ANIL PAD­MAN­AB­HAN

AN­GRY FARM­ERS ARE AT THE ELEC­TORAL GATE

Mint Asia ST - - Views Myview -

Last week, we were wit­ness to a Delhi-bound farm­ers’ rally that orig­i­nated in western Ut­tar Pradesh be­ing blocked on the out­skirts of the city by the au­thor­i­ties. Pre­dictably, the con­fronta­tion turned vi­o­lent, but mer­ci­fully did not re­sult in any ca­su­alty. Even­tu­ally, the ag­i­tated farm­ers were con­tained and dis­persed.

This was not the first ag­i­ta­tion of farm­ers and will cer­tainly not be the last. Over the last few years, the coun­try has wit­nessed scores of protests largely due to a pro­longed phase of ru­ral distress. As the coun­try moves into the elec­toral cy­cle as­so­ci­ated with the gen­eral elec­tion, more such protests are likely. Un­der­stand­able.

This is the mo­ment when politi­cians, es­pe­cially in­cum­bents, are at their most vul­ner­a­ble—and hence most amenable to cut a deal.

Re­gard­less, this spate of ag­i­ta­tions lends it­self to the ques­tion as to why is the In­dian farmer so an­gry. Un­ad­dressed, it may well be a key fac­tor in­flu­enc­ing the up­com­ing round of elec­tions to state assem­blies and the gen­eral elec­tion due next year. In the elec­tions to the state assem­blies of Gu­jarat in 2017 and Kar­nataka this year, we saw glimpses of this play­ing out when farmer un­rest in­ter­sected with other anti-in­cum­bency fac­tors in play.

This col­umn and sev­eral oth­ers in this news­pa­per have re­peat­edly dwelled on the prob­lem of grow­ing farm distress. It be­came ap­par­ent af­ter the col­lapse of the global com­mod­ity mar­kets in 2009, lead­ing to a con­sis­tent fall in prices of farm prod­ucts. Given the grow­ing link­ages of In­dia and the world econ­omy, this im­pact has no doubt per­co­lated to do­mes­tic mar­kets as well.

Com­bined with the struc­tural shifts—par­tic­u­larly the move to­wards value- added agri­cul­ture, like hor­ti­cul­ture, and in­creas­ing mech­a­niza­tion—the cri­sis started as­sum­ing acute pro­por­tions.

While the Bharatiya Janata Party (Bjp)-led Na­tional Demo­cratic Alli- ance (NDA) gov­ern­ment is right in ar­gu­ing that it in­her­ited the cri­sis, it is cul­pa­ble for over­look­ing the prob­lem and fail­ure to come up with so­lu­tions that go be­yond the pre­dictable. As the in­cum­bent, it is its dharma to do so—like it has in re­solv­ing the vex­ing bad debt prob­lem, of­ten caused by er­rant in­dus­tri­al­ists abus­ing the loop­holes in the sys­tem, by putting in place a new and cred­i­ble wind­ing up process for firms.

To be fair, they have at­tempted to break the mould, but have fallen short. The crop in­surance scheme launched two years ago is a good ex­am­ple. Un­for­tu­nately, it has not got the de­sired cur­rency among farm­ers. The scheme en­vis­ages farm­ers pay be­tween 1.5-2% of the in­surance pre­mium with the balance ab­sorbed equally by the cen­tre and state gov­ern­ments. Un­der the scheme dubbed Prad­han Mantri Fasal Bima Yo­jana, the en­rol­ments de­clined from 57.3 mil­lion in 2016-17 to 48.4 mil­lion in 2017-18.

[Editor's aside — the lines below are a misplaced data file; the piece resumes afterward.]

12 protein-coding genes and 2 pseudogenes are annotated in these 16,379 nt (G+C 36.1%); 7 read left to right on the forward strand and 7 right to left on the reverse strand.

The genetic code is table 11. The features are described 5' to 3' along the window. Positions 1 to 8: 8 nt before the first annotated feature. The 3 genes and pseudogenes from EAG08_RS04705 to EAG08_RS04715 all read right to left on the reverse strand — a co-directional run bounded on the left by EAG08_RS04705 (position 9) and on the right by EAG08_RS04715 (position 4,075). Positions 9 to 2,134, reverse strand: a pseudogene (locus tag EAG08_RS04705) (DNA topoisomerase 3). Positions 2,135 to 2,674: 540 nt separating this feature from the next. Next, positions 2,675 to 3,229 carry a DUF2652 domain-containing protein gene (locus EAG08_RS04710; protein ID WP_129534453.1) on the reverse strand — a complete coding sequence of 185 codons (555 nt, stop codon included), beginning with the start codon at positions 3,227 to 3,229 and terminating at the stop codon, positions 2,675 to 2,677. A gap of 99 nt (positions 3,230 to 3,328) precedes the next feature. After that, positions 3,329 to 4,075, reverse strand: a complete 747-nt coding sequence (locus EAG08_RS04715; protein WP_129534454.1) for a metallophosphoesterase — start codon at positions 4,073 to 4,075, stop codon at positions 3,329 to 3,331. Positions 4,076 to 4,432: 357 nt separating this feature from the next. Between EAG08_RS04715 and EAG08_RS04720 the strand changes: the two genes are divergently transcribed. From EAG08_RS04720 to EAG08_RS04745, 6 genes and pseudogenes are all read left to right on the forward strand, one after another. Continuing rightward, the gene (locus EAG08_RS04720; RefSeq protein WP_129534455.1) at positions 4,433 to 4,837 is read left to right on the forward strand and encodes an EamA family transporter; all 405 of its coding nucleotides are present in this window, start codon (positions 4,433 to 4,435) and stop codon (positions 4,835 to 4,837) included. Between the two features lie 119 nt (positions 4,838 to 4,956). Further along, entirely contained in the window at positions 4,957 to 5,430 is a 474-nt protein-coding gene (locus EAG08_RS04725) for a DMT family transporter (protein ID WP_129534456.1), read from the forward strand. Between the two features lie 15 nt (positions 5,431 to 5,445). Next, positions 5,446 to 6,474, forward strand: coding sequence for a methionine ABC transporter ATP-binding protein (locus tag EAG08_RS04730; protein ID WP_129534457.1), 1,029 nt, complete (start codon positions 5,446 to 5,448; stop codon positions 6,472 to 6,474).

Sim­i­larly, not just the BJP, but ev­ery other state gov­ern­ment up against farm distress has re­sorted to the time-tested so­lu­tion of farm loan waivers. Yes, it has pop­ulist over­tones, but at the same time, it does pro­vide im­me­di­ate re­lief. (Like the write-off of bad loans ex­tended to In­dian in­dus­try; an­other mat­ter though that it got abused and be­came a busi­ness model for some).

More re­cently, the NDA has pro­posed a vari­ant of the min­i­mum sup­port price model, which pro­vides a safety net to crops other than food­grains.

What is miss­ing though is a longterm so­lu­tion which hits the re­set on how the In­dian farmer is viewed by pub­lic pol­icy. Fun­da­men­tally, the farmer is not risk-averse; in fact, one would ar­gue that they are more risk friendly than their coun­ter­parts in In­dian in­dus­try.

The risks un­der­ly­ing farm­ing lead to steep fluc­tu­a­tions in their in­come streams, which can un­set­tle any busi­ness leave alone a ru­ral house­hold—the un­for­tu­nate out­come is in­evitably a debt trap.

The miss­ing ele­ment in this ecosys­tem is risk mit­i­ga­tion mech­a­nisms, which the farmer can lever­age to pro­tect against va­garies like ab­nor­mal weather, pest at­tacks and price shocks. Heart­en­ing to note that some changes are be­ing ini­ti­ated; last week, the BSE launched agri­cul­tural com­mod­ity de­riv­a­tives. How­ever, the pace of change has to pick up if In­dian farm­ing is to re­gain its place in the sun.

Anil Pad­man­ab­han is ex­ec­u­tive edi­tor of Mint and writes ev­ery week on the in­ter­sec­tion of pol­i­tics and eco­nom­ics. His Twit­ter han­dle is @cap­i­tal­cal­cu­lus

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